Monday, 31 October 2016

Farmer's Wife Sampler - Whirlpool

Lots of triangles in this week's block, and if you've been reading my Farmer's Wife Sampler Quilt posts you'll probably be able to guess how I cut them all out - with my 45/90 degree triangle ruler of course! This HST-filled block is called Whirlpool.


The beauty of using a ruler or template to cut out your triangles is that you don't need to trim your unit to size after you've sewn it together.

I know you can make multiple half-square triangle blocks at once by sewing squares, rather than cutting triangles, and many will argue that it's quicker, but for some reason I find I am more accurate when I cut and sew triangles, and I don't see where the time is saved if I need to trim each and every HST unit, or mark sewing lines.

Even so, I don't stick to just one method for HSTs - whatever works best with the size of fabric I've got - or what I fancy at the time - is what I will do. (Mini blocks are different though - I always make my HSTs bigger than needed and trim to size to ensure accuracy.)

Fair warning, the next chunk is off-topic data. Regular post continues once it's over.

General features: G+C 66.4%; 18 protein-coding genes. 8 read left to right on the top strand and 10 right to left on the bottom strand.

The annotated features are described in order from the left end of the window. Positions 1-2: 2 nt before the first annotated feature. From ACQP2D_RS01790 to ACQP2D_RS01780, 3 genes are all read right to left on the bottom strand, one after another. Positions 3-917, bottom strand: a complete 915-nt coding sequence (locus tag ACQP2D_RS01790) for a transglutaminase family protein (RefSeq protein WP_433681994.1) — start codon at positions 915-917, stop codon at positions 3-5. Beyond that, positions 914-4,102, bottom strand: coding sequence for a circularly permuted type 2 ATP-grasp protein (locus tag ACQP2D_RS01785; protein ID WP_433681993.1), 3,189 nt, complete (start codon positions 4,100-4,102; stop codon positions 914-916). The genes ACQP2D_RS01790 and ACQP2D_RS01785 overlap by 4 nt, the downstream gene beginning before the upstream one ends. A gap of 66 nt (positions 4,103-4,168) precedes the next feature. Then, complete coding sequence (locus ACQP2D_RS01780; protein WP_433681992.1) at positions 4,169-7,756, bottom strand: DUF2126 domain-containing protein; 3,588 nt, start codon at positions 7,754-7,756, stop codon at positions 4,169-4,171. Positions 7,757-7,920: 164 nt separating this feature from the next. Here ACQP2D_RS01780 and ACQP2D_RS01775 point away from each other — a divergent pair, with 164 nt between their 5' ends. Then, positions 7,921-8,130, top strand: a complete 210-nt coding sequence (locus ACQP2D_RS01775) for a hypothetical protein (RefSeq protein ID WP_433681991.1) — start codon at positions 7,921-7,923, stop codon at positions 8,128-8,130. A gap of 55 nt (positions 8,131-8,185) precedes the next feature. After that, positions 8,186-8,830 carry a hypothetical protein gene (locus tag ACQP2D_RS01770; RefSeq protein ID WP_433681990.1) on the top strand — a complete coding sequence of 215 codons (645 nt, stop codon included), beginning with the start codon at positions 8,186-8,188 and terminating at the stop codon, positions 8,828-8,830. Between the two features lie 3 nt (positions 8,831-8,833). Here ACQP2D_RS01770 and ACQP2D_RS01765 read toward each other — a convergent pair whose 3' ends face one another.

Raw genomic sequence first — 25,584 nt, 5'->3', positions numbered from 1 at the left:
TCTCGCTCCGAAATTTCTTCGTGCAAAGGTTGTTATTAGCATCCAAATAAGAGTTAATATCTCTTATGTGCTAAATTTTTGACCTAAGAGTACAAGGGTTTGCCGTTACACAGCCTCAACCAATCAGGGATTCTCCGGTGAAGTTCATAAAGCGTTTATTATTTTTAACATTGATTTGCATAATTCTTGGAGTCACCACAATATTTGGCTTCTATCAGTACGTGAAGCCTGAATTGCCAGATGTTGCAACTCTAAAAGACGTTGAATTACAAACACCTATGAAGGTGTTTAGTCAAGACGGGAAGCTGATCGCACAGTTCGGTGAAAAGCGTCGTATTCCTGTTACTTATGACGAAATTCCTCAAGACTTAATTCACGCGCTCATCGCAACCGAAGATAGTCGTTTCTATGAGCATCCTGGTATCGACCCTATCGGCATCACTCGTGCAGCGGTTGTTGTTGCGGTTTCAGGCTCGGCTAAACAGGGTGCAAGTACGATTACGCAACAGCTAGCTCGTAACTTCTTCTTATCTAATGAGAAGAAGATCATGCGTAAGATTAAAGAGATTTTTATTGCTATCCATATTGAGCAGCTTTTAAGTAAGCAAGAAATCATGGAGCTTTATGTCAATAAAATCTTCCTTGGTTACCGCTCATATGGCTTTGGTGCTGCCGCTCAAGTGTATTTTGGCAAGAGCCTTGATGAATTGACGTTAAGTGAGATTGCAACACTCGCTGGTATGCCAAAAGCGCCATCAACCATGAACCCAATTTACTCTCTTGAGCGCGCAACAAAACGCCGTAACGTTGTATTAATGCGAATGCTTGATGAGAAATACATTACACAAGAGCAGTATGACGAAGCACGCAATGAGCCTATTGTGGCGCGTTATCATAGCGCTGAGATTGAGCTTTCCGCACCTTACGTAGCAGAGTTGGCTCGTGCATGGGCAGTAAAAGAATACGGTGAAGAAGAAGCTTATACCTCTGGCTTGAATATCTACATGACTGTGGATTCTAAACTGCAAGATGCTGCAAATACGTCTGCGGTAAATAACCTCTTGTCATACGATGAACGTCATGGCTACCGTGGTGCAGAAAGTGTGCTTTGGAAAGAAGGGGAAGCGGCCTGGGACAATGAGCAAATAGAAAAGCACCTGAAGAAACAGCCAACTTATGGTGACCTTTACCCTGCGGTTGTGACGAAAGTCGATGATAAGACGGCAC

Do you have a preferred method for making half-square triangle blocks? Let me know in the comments.

Bye for now x

4 comments:

  1. I agree with you. It all depends on what size blocks I am making at the time. Love the look of your whirlpool block.

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    1. Thanks very much. It's great to have a variety of techniques to choose from, isn't it?

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  2. Your block is beautifully and very accurately pieced. I've been following the Modern HST Sampler QAL this year so had plenty of practice making 2, 4 or 8 hst in one go. I prefer the methods where the bias edges don't get exposed at the edge of the blocks. How do you manage not to stretch your biased edges? Do you ever use starch?

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    1. Thank you Allison, I always do my best to be accurate - it makes things so much easier in the long run.

      I like to make HSTs where the hypotenuse is on the bias, never the shorter edges. I make sure to let the machine pull the fabric when I sew, and when I press the finished units I do it parallel to the straight of grain to avoid stretching. I occasionally use starch, but not often.

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